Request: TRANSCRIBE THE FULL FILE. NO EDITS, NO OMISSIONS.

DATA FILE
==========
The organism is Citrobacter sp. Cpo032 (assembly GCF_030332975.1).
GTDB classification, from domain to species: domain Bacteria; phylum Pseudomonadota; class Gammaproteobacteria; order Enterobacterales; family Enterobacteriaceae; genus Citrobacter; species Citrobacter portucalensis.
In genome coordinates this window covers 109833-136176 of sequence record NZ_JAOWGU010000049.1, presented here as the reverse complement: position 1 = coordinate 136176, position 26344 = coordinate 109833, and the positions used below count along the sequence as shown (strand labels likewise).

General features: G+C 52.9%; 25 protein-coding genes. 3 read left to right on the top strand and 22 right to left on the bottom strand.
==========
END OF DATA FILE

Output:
The organism is Citrobacter sp. Cpo032 (assembly GCF_030332975.1).
GTDB classification, from domain to species: domain Bacteria; phylum Pseudomonadota; class Gammaproteobacteria; order Enterobacterales; family Enterobacteriaceae; genus Citrobacter; species Citrobacter portucalensis.
In genome coordinates this window covers 109833-136176 of sequence record NZ_JAOWGU010000049.1, presented here as the reverse complement: position 1 = coordinate 136176, position 26344 = coordinate 109833, and the positions used below count along the sequence as shown (strand labels likewise).

General features: G+C 52.9%; 25 protein-coding genes. 3 read left to right on the top strand and 22 right to left on the bottom strand.